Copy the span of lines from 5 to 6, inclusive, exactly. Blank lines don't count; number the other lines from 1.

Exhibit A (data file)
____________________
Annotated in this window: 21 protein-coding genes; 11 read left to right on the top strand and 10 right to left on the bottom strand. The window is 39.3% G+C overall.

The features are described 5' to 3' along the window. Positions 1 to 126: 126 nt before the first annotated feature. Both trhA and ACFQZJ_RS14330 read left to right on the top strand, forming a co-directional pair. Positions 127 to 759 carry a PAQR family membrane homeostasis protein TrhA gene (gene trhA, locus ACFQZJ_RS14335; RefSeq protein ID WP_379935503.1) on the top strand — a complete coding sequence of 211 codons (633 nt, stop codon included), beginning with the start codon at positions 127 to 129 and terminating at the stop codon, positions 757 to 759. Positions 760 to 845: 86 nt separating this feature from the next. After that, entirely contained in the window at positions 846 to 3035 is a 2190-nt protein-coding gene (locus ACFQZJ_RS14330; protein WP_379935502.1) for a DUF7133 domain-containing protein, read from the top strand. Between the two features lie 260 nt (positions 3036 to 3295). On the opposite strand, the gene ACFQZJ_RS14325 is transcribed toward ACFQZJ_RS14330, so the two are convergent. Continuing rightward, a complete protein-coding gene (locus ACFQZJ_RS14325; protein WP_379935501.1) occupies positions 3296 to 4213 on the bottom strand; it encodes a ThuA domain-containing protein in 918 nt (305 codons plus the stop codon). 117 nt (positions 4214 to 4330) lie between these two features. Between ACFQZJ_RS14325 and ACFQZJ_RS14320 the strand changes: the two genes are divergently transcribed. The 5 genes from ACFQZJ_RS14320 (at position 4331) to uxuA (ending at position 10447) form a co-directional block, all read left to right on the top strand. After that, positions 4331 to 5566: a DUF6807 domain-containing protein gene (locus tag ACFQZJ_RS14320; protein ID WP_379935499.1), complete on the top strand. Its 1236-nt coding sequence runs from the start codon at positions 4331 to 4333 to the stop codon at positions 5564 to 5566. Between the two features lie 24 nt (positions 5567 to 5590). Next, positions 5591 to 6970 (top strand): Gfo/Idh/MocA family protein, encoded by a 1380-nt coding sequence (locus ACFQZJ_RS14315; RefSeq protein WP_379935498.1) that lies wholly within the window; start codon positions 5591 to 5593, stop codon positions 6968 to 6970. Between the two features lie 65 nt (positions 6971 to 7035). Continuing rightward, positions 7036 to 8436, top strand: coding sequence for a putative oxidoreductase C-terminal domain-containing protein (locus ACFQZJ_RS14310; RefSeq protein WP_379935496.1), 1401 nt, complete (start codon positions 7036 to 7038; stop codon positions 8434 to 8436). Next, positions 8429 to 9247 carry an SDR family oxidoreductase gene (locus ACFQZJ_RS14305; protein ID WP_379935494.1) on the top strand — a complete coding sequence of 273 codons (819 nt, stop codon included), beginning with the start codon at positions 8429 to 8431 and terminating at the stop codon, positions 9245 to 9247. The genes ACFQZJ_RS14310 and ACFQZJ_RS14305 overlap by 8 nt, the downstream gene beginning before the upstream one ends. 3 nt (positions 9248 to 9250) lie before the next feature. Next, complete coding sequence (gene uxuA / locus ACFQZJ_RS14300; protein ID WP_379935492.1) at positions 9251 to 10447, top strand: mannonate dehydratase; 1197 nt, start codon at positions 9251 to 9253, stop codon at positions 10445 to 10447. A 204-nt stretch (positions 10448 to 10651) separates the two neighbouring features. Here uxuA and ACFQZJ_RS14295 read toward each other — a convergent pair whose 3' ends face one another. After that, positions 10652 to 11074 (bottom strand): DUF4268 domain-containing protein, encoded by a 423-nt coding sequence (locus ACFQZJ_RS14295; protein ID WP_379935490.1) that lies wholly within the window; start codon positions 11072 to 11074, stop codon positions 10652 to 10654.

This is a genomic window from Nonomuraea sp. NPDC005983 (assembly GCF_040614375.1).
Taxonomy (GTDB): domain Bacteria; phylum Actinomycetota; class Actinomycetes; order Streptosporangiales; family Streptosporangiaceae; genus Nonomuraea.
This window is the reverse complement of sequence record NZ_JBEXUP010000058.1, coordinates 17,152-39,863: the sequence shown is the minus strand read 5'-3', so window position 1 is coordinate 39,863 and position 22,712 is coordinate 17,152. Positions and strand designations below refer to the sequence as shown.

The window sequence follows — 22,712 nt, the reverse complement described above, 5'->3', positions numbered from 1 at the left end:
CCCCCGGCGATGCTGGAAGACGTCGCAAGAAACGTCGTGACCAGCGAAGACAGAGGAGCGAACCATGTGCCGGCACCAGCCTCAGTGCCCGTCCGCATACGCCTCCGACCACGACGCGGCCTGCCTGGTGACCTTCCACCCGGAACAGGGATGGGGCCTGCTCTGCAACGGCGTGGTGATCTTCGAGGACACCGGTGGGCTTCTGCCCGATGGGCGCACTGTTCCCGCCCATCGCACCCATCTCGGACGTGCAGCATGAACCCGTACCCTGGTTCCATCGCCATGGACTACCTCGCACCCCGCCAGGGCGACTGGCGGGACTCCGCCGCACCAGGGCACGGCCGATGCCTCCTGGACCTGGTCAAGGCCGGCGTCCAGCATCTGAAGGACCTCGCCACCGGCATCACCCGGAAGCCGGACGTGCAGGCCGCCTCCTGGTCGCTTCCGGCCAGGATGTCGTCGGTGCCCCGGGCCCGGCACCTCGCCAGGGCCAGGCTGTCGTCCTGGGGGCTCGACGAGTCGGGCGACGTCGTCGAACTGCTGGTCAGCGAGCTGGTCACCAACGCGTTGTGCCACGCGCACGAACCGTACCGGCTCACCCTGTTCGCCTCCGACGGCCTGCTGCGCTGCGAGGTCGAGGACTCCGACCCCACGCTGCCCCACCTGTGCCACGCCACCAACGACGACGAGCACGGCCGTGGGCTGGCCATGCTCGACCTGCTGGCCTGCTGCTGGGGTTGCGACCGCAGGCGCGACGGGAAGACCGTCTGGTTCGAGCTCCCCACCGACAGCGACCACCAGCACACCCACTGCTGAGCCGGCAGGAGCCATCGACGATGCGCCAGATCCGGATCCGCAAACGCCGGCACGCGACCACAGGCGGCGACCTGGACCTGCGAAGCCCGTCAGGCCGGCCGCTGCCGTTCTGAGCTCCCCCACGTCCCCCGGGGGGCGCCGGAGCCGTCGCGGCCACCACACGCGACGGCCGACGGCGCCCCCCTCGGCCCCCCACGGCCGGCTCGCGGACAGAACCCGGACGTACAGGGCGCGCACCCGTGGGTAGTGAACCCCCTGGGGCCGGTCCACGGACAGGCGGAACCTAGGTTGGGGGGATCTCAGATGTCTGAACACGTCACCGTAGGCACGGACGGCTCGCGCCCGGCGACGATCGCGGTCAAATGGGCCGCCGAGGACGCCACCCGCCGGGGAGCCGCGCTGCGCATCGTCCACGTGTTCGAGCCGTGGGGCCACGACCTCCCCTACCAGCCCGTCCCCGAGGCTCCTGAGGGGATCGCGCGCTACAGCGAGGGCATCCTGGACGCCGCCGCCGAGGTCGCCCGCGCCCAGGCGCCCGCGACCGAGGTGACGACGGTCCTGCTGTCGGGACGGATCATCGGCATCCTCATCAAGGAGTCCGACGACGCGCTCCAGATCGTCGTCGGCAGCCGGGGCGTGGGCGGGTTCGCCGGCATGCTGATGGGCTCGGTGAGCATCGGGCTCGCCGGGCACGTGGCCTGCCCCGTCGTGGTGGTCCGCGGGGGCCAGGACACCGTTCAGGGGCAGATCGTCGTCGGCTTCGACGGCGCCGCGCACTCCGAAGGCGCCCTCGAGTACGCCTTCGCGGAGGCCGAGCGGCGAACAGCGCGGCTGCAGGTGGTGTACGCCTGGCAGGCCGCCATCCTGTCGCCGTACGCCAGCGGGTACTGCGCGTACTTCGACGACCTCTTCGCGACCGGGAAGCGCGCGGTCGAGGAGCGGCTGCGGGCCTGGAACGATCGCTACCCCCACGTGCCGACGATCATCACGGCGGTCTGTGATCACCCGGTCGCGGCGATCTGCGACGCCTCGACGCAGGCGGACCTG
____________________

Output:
This window is the reverse complement of sequence record NZ_JBEXUP010000058.1, coordinates 17,152-39,863: the sequence shown is the minus strand read 5'-3', so window position 1 is coordinate 39,863 and position 22,712 is coordinate 17,152. Positions and strand designations below refer to the sequence as shown.

The window sequence follows — 22,712 nt, the reverse complement described above, 5'->3', positions numbered from 1 at the left end: